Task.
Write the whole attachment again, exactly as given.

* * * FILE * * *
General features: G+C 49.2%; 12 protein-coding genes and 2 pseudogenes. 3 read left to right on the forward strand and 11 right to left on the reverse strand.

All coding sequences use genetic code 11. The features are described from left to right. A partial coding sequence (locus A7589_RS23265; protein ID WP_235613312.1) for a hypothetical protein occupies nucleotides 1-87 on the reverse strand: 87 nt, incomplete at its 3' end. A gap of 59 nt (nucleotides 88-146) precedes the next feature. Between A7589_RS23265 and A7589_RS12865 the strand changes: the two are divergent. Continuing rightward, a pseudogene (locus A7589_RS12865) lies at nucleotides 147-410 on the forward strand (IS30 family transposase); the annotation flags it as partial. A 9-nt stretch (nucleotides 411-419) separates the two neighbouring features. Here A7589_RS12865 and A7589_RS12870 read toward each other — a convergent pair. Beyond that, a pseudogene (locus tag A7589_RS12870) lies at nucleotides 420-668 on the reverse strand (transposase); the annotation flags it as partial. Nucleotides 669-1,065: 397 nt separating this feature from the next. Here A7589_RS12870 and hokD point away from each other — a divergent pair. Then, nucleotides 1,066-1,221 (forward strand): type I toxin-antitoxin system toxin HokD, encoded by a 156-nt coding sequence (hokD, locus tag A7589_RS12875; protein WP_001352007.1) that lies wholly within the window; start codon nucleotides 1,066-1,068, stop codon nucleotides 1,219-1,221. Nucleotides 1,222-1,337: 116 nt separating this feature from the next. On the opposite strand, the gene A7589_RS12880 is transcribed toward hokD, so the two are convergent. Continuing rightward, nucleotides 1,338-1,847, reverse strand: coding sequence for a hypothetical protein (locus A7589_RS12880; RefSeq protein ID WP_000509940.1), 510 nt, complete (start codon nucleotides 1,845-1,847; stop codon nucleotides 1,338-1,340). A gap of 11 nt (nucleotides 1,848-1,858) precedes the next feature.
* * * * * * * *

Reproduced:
General features: G+C 49.2%; 12 protein-coding genes and 2 pseudogenes. 3 read left to right on the forward strand and 11 right to left on the reverse strand.

All coding sequences use genetic code 11. The features are described from left to right. A partial coding sequence (locus A7589_RS23265; protein ID WP_235613312.1) for a hypothetical protein occupies nucleotides 1-87 on the reverse strand: 87 nt, incomplete at its 3' end. A gap of 59 nt (nucleotides 88-146) precedes the next feature. Between A7589_RS23265 and A7589_RS12865 the strand changes: the two are divergent. Continuing rightward, a pseudogene (locus A7589_RS12865) lies at nucleotides 147-410 on the forward strand (IS30 family transposase); the annotation flags it as partial. A 9-nt stretch (nucleotides 411-419) separates the two neighbouring features. Here A7589_RS12865 and A7589_RS12870 read toward each other — a convergent pair. Beyond that, a pseudogene (locus tag A7589_RS12870) lies at nucleotides 420-668 on the reverse strand (transposase); the annotation flags it as partial. Nucleotides 669-1,065: 397 nt separating this feature from the next. Here A7589_RS12870 and hokD point away from each other — a divergent pair. Then, nucleotides 1,066-1,221 (forward strand): type I toxin-antitoxin system toxin HokD, encoded by a 156-nt coding sequence (hokD, locus tag A7589_RS12875; protein WP_001352007.1) that lies wholly within the window; start codon nucleotides 1,066-1,068, stop codon nucleotides 1,219-1,221. Nucleotides 1,222-1,337: 116 nt separating this feature from the next. On the opposite strand, the gene A7589_RS12880 is transcribed toward hokD, so the two are convergent. Continuing rightward, nucleotides 1,338-1,847, reverse strand: coding sequence for a hypothetical protein (locus A7589_RS12880; RefSeq protein ID WP_000509940.1), 510 nt, complete (start codon nucleotides 1,845-1,847; stop codon nucleotides 1,338-1,340). A gap of 11 nt (nucleotides 1,848-1,858) precedes the next feature.